“‘Paving the way’ payments” in Russia. Rapprochement geld, smoothing-the-path-between-us money, also translated as “bribes” according to a Süddeutsche.de article about Germany’s third-largest power company, Energie Baden-Württemberg, saying some German prosecutors have thought for some years now the nuclear power provider used unworkable, improbable “fake contracts” [Scheinverträge] to move money into “shadow accounts” [schwarze Kassen] in Switzerland to form a pool of bribe money doled out to powerful Russian decision-makers, such as politicians or high-ranking military officers, for more access to the Russian nuclear energy and natural gas sectors. At the time, about half of EnBW was government-owned: by an association of county governments from the German state of Baden-Württemberg and by the French “energy giant” EdF, which itself was also “government-dominated.”
EnBW is said to have been aided in these endeavors by Moscow lobbyist Andrej Bykow, transferring ~280 million euros to Mr. Bykow’s Swiss companies over the course of several years.
Süddeutsche.de’s anthropological explanation of krysha said auditors from the accounting firm KPMG found that “questionable contracts with Mr. Bykow and his companies were being used to pay ‘initiation costs'” and that the auditing company’s confidential research had found that depending on the sector such expenses could run to 2% to 5% of the total cost of a project in Russia. That would make Russia one of the least corrupt countries in the world according to the experience of Siemens executives prosecuted for paying international bribes at about the same time: Siemens accountant Reinhard Siekaczek testified for example that, when he managed transfers of approx. $65 million dollars in illegal bribe money through offshore accounts from 2002 to 2006, his unit found that in the most corrupt countries bribes could be ~40% of a project’s budget, while 5% to 6% was about normal. A retired Greek official who was Greece’s defense department’s procurement director from 1992 to 2002 and recently spoke to Athens prosecutors about ~14 million euros found in his secret accounts around the world said from Russian arms deals his kickback was a “very generous” 3%, because 0.5% to 1% was his usual fee.
Germany has some rules against companies’ paying bribes in other countries, even where corruption is supposedly endemic, as can be seen from the billion-euro fines imposed on Siemens for bribery in 2008. Reporting on possible investigations into the corruption is confused by the use of tax investigations to obtain convictions or evidence in non-tax crimes and EnBW is apparently under investigation for a completely different type of tax fraud (the “carousel” sales tax scheme for avoiding value-added tax and/or collecting refunds of advance V.A.T. payments that were never made) now suspected to have become widespread in European electricity trading. Shortly after the utility’s “opaque business deals” with Mr. Bykow became known in 2011, several tax offices told S.Z., they quickly began looking for improprieties.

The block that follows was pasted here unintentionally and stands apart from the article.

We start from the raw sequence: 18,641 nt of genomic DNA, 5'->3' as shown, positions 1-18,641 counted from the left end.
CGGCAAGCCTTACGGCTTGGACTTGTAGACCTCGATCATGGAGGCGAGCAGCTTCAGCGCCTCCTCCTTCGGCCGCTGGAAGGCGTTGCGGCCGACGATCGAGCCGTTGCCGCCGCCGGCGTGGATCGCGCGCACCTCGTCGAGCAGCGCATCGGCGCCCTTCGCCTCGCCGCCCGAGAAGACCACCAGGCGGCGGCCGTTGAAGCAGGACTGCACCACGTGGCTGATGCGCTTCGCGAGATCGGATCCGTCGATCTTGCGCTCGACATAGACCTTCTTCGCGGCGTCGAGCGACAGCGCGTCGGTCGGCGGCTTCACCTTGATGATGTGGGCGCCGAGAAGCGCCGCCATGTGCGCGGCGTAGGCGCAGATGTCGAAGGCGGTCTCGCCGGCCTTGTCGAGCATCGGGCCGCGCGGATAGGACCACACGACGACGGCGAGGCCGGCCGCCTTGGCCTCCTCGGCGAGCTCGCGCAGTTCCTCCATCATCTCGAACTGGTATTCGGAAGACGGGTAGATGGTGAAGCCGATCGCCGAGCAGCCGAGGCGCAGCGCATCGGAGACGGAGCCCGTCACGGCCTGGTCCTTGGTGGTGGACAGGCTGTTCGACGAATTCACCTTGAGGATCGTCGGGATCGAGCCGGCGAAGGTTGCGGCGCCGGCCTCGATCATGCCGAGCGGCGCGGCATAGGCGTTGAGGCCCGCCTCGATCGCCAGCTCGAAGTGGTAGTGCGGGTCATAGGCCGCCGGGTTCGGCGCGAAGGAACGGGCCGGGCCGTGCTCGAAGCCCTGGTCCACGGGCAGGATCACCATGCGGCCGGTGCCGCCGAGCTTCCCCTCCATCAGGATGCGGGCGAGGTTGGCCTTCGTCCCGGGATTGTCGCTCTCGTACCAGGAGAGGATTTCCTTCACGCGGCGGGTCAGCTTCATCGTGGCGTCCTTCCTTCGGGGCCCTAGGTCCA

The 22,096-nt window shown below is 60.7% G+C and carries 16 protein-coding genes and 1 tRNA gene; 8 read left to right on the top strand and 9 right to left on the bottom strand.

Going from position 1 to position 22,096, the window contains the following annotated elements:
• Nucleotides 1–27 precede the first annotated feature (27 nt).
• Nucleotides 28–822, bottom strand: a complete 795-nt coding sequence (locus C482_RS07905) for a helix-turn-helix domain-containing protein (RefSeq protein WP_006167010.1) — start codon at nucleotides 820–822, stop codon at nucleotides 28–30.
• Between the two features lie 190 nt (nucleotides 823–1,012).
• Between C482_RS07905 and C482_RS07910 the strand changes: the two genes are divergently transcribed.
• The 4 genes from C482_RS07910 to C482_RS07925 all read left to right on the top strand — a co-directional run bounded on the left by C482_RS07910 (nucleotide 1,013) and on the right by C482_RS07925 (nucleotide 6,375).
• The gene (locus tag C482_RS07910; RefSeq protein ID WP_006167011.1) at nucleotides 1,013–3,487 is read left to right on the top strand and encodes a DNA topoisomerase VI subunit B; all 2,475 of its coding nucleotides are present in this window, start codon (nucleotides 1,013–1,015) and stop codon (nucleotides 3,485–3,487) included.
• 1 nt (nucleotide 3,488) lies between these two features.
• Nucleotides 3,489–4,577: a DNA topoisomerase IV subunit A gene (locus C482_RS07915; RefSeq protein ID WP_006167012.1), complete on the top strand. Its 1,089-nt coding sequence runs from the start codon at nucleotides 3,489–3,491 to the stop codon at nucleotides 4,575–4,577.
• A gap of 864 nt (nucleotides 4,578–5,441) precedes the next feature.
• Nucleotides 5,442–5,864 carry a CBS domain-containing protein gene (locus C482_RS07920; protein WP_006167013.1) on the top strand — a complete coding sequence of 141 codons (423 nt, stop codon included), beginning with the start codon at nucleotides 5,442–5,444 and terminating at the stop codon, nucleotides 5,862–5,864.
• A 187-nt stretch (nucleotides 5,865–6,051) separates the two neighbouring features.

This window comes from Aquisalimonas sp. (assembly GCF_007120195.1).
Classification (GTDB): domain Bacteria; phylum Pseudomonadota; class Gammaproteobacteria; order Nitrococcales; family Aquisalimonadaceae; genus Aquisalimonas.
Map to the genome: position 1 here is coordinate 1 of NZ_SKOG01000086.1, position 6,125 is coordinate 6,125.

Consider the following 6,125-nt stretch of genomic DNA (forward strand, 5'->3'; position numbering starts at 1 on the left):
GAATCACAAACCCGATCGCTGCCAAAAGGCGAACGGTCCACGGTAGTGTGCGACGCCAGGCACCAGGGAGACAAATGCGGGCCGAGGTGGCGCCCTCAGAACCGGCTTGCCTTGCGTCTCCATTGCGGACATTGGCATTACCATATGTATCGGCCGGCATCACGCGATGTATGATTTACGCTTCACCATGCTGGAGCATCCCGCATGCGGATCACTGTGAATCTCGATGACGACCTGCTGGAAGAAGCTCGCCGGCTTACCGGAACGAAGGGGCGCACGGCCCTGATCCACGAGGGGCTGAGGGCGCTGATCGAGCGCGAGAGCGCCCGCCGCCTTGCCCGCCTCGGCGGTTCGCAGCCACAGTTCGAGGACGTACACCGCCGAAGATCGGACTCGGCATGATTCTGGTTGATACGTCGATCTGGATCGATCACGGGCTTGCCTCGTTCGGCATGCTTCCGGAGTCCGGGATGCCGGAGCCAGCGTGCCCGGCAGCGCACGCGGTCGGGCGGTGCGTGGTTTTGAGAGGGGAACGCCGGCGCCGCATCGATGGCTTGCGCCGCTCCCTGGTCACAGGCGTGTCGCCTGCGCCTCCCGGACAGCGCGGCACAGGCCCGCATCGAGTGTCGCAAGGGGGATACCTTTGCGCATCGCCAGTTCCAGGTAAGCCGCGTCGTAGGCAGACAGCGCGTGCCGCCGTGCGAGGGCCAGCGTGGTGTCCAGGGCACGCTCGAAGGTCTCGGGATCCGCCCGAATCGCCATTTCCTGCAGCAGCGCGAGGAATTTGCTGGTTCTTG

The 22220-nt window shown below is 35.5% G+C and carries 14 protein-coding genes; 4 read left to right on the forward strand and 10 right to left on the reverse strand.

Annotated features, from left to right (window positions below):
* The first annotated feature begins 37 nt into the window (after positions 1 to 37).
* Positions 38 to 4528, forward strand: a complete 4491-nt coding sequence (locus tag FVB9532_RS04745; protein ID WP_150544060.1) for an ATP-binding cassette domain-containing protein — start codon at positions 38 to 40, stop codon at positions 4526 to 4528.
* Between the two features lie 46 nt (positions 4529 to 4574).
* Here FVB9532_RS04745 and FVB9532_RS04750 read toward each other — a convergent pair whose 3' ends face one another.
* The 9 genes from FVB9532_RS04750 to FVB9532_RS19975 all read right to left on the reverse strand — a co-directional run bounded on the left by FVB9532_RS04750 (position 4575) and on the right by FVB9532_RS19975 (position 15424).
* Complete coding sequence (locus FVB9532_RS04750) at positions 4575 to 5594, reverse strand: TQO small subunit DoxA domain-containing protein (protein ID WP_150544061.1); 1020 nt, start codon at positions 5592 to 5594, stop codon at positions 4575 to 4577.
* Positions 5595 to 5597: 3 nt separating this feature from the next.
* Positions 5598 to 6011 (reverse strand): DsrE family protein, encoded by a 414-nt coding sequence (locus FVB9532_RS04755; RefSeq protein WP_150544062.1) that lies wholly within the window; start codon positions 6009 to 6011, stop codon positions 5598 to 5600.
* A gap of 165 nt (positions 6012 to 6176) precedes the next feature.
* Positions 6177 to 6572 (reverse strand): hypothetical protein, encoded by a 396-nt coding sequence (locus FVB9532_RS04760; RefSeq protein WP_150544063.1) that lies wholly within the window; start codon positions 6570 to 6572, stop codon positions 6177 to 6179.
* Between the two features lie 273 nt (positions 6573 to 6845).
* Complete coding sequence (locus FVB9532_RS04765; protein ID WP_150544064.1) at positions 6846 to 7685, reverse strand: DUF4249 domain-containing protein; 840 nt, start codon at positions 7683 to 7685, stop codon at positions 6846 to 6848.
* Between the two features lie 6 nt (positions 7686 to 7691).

The passage of years since the start of these investigations, which state, federal and European offices of which types of investigators, and what pieces of this apparently large and sprawling puzzle they were examining, remains unclear to me.
Mannheim prosecutors are said to have been investigating six former EnBW managers and one current EnBW manager since 2012 for tax evasion and “breach of trust” [Untreue] though not for corruption. That could change now that the Karlsruhe tax office has started looking into the questionably documented filling and emptying of the company’s clandestine accounts in Switzerland.
Tax-wise, the power company has already offered to file adjusted German returns for the years 2000 to 2007 and has already transferred an additional 60 million euros to German tax authorities (about what the company saved in taxes by incorrectly labeling some payments to Mr. Bykow as “business expenses,” Mannheim prosecutors said). But new threads to pull keep getting teased out of EnBW’s data.
Süddeutsche.de described a strange nonprofit charity Mr. Bykow founded called “St. Nikolaus the Miracleworker”—whose board members included EnBW managers at times—which made donations to Russian churches, young Russian musicians and Russia’s Air Force, Navy, Border Patrol and “landing troops” [Landungstruppen; amphibious assault?].
“Thus, the Russian Pacific fleet’s submarine squadron Wilutschinsk Kamtschatskij Kraj named a boat after the Nikolaus charity. The charity, in its turn, gave the submarine personnel a minibus and donated a car to their commander, a vice-admiral. For the ‘maintenance of the fighter bomber SU 34, “Holy Nikolaus the Miracleworker,”‘ the foundation donated the construction of a heated airplane hanger. And every year the regiment’s top member received an automobile.”
Though it’s unclear how these arrangements were reached, with Mr. Bykow’s help EnBW ended up receiving military uranium taken e.g. from decommissioned Russian submarines. The utility was said to have used similar methods to increase its access to Siberian gas fields.
(Krysha TSOLL oong en.)